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Child maltreatment rates in Hartford twice the national average, DOJ-funded report finds

Pain to Parenting parent leader Delmarys Serrano makes a point to Regina Dyton, Principal Investagator, (top left on screen) during a meeting of the group that is the continuation of the 3 year Child Safety Forward Research Action study that took place at Saint Francis Hospital from 2018-2022 , funded by the US-DOJ Office of Victims of Crime at Trinfo Cafe in Hartford, Connecticut February 10, 2023.
Joe Amon
Connecticut Public
Delmarys Serrano, parent leader for Pain to Parenting, makes a point to Regina Dyton (top left on screen) during a meeting of the group that’s continuing the work started by the Child Safety Forward research action study. That study was conducted at Saint Francis Hospital from 2018 to 2022 and was funded by the U.S. Department of Justice’s Office for Victims of Crime. The meeting took place at Trinfo Cafe in Hartford, Conn., Feb. 10, 2023.

Child maltreatment cases in Hartford – ranging from sexual assault to domestic violence – are nearly twice the state and national average, according to a new report funded by the U.S. Department of Justice. In response, parents are presenting a plan to help community members promote child safety.

Regina Dyton, the study’s principal investigator and a Hartford-based social worker, said the high number of cases doesn’t necessarily mean there are more instances of maltreatment – just that there is more scrutiny of parents of color.

“That's a real important thing there,” Dyton emphasized. “Many, many studies have shown – and child welfare agencies today nationally will tell you, including [in] Connecticut – that low-income parents and parents of color are much more likely to be suspected, reported and substantiated for abusing their children.”

Cultural differences are one reason, she said. For example, immigrant Black and brown parents often co-sleep with their infants. It is a generational practice endorsed by doctors in their countries of origin to promote bonding and a child’s emotional well-being. But in the United States, child welfare officials say co-sleeping is considered dangerous due to the risk of accidental strangulation or suffocation. Because of the lack of trust communities of color have in public health messages in the U.S., Dyton said they are more likely to face child welfare cases.

As a result, the study also that found parents of color, neighbors and bystanders choose to call the police if they believe a child has been harmed, versus calling child protective services.

Dyton approached parents in Hartford with data: There were 17.6 substantiated cases of child maltreatment per 1,000 children in Hartford, a rate that is two times the state and national average. So, the parents asked to better understand child safety through the DOJ study.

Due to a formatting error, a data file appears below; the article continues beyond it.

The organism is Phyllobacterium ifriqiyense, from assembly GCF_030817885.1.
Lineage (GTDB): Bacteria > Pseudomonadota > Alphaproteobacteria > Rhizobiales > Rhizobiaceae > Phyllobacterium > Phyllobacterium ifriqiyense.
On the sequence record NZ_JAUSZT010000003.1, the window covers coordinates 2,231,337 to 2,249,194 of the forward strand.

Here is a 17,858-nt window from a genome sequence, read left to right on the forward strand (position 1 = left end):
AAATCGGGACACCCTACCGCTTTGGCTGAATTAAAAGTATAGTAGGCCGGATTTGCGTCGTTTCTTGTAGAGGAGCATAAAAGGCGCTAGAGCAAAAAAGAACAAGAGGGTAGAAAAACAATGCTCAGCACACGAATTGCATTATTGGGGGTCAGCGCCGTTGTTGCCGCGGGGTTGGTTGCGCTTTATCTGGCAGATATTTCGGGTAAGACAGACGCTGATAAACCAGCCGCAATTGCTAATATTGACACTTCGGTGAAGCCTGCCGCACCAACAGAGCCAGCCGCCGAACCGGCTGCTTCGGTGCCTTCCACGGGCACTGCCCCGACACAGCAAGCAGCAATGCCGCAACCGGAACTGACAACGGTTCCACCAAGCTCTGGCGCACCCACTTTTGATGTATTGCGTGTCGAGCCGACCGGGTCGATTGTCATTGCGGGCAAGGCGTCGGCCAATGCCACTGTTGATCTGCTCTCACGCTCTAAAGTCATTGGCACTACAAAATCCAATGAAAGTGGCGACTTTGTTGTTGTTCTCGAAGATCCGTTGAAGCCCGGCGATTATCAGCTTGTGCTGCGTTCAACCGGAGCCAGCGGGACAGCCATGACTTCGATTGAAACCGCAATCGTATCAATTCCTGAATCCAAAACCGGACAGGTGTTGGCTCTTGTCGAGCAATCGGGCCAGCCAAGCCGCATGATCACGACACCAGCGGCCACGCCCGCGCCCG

Jaritza Rosado and Pain to Parenting parent leader Delmarys Serrano during a meeting at Trinfo Cafe in Hartford, Connecticut February 10, 2023. The Hartford site is unique in its focus on shifting power to parents to affect individual, family, community and systems change. The continuation project was transferred to the Institute for Community Research, in partnership with Hartford Parent University and Voices of Women of Color. The current focus is on implementing a comprehensive curriculum that parents developed. The Pain to Parenting Educational Guide addresses 10 topics related to child safety and well being. Hartford Public Schools has agreed to have parents facilitate workshops in Hartford Public Schools
Joe Amon
Connecticut Public
Jaritza Rosado and Delmarys Serrano, parent leader for Pain to Parenting, take part in a meeting on child safety at Trinfo Cafe in Hartford, Conn. Feb. 10, 2023. The Pain to Parenting educational guide addresses 10 topics related to child safety and well-being. Hartford Public Schools has agreed to have parents facilitate workshops.

They also asked if the scope could be expanded beyond the request for proposal, which was limited to child maltreatment, to include gun violence, death by suicide and drug overdose.

The DOJ’s response was favorable, and now a panel of parents is carrying on the research, said Georgina Fuentes, a single mother in Hartford and a member of a panel of Black and Latino parents that’s developing solutions by listening to community members.

“A lot of the concerns are about keeping our children safe and keeping them away from guns and trying to make sure that anytime they need to talk to a parent that they can do so,” Fuentes said. “And if they don’t trust their parent, that they can also go to someone that they can trust.”

Fuentes said community members can be educated to help children in their neighborhood, and plans are underway to share the report with parents of students in Hartford public schools.

The group of parents was drawn from the Greater Hartford Family Advocacy Center at Saint Francis Hospital and Hartford Parent University, a grassroots advocacy and educational project for parents of children in Hartford public schools.

The DOJ initiative was launched at five sites nationally, including Saint Francis Hospital in Hartford. Others are: Cook County Health in Illinois, Indiana Department of Health, Michigan Department of Health and Human Services, and Sacramento County’s Child Abuse Prevention Council in California.

Sujata Srinivasan is Connecticut Public Radio’s senior health reporter. Prior to that, she was a senior producer for Where We Live, a newsroom editor, and from 2010-2014, a business reporter for the station.

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